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3/7/2019 – (Reviewed 12/19/2022) The passage of the 2018 farm bill was significant for the industrial hemp industry. With the passage of this law in December 2018 hemp is now considered to be an agricultural commodity, which means that it will (in some ways) be treated like other commodities. For example, crop insurance will now be available for hemp producers.
Perhaps more significantly, the law clearly distinguishes hemp from marijuana and removes hemp from the list of Schedule I substances. Prior to the passage of the farm bill, the Drug Enforcement Administration (DEA) considered hemp and marijuana to be under their jurisdiction and classified both as Schedule I substances. The farm bill made clear that the legal distinction between the two is the level of tetrahydrocannabinol (THC) in the plant. In order to legally be considered hemp, the THC level needs to be 0.3% or less. If the THC level in a plant or part of a plant is higher than this, then it is not considered hemp and is likely still considered a Schedule I substance.
See this article for more detail about the impacts of the farm bill on hemp.
As stated above, hemp is now considered an agricultural commodity. However, this is not the end of the story. Hemp is a unique commodity and some restrictions will remain in place. We are still waiting to find out what some of those restrictions may be. The reason for this is that certain federal agencies have responsibility for regulating hemp and its by-products are now working to create the rules (regulations). The two main agencies with responsibilities related to hemp are the United States Department of Agriculture (USDA) and the Food and Drug Administration (FDA).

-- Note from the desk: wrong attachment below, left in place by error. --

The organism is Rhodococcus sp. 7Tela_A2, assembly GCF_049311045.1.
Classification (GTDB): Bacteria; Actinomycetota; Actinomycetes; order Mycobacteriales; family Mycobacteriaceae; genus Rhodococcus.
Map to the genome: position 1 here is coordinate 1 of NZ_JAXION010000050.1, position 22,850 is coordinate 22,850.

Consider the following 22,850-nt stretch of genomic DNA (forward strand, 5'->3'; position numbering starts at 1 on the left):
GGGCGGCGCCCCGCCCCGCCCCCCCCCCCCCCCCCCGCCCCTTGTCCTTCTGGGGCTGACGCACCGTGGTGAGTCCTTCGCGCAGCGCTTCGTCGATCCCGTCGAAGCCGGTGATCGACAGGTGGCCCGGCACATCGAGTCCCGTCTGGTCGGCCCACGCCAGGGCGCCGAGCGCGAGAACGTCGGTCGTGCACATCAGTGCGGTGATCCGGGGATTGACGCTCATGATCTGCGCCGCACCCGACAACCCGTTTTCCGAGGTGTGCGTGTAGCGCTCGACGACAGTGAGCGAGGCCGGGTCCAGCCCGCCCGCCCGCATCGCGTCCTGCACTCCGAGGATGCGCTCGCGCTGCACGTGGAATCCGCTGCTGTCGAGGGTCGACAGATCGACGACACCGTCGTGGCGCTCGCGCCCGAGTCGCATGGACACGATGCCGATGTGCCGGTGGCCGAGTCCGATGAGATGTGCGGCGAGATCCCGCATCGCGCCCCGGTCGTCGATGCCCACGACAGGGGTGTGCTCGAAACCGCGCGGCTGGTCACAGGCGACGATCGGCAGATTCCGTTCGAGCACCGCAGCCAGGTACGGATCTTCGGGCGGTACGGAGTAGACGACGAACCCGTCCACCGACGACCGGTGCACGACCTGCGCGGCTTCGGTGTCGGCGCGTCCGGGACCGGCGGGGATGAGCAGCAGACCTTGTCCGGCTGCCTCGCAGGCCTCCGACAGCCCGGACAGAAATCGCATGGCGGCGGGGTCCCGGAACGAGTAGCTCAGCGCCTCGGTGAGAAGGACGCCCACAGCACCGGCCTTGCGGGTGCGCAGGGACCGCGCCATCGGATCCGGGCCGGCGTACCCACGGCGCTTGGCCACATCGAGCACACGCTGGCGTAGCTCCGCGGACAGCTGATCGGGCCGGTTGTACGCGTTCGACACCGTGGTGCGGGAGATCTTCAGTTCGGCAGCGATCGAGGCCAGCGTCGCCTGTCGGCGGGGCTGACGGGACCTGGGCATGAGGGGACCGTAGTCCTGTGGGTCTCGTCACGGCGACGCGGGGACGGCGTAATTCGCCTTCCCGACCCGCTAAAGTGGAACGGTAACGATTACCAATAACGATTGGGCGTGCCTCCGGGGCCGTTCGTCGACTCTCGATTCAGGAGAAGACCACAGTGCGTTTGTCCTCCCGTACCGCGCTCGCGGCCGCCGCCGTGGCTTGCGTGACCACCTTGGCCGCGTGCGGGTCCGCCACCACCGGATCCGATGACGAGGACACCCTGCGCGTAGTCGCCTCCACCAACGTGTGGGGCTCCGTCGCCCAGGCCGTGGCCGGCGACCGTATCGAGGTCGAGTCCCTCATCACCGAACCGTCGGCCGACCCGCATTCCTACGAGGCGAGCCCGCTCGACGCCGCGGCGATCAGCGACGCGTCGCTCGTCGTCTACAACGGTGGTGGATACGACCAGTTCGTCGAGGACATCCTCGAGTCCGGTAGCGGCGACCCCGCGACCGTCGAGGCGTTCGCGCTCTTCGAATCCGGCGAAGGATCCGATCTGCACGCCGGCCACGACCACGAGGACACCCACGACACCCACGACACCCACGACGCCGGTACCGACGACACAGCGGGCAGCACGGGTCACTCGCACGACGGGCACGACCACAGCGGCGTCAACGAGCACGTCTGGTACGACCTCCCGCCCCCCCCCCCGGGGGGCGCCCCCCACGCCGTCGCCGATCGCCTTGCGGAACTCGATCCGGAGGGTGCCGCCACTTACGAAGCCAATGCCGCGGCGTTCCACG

In the farm bill Congress specifically gives the USDA authority to regulate the production of hemp. Specifically, the Agricultural Marketing Service (AMS), an agency within the USDA, will regulate hemp production.
AMS is currently working to draft regulations. It is unclear how long this process will take. The agency has created a website with current information to keep the public up to date. Those with questions or requests for information are encouraged to email email@example.com.
In addition, AMS will host a listening session on industrial hemp production on March 13, 2019, from noon–3 p.m. This webinar will be free and open to the public. Registration is available and is limited to 1,000 people.
On December 20, 2018 – the day the farm bill was signed into law – FDA Commissioner Scott Gottlieb issued a statement regarding the agency’s authority to regulate products that contain cannabidiol (CBD). Commissioner Gottlieb reiterated that under the Federal Food, Drug, and Cosmetic Act (FD&C Act) the agency has the authority to regulate any food or products that fall within the jurisdiction of the agency under this law. He specifically stated that the FDA has authority to regulate food products and dietary supplements that contain CBD, as well as other products that contain CBD that make health claims. (Note: this statement also specifically says that parts of the hemp plant that do not contain CBD or THC are allowed. This includes hulled hemp seeds, hemp seed protein, and hemp seed oil.)
Since this statement in December, there have been no proposed regulations from the FDA regarding CBD and CBD products. However, at a meeting of the National Association of State Departments of Agriculture (NASDA) on February 26, 2019, Commissioner Gottlieb did acknowledge that regulations were needed for CBD products and that he is aware of this need. However, to date, no official timeline has been given for when this process may start.
State of NC
It is important to note that while these federal agencies are working on regulations to implement the 2018 farm bill the industry continues to operate under the provisions of the 2014 farm bill. In North Carolina, this means operating under the same rules that were in place for the 2018 growing season. For more information, please see the N.C. Department of Agriculture & Consumer Services’ website on the Industrial Hemp Pilot Program.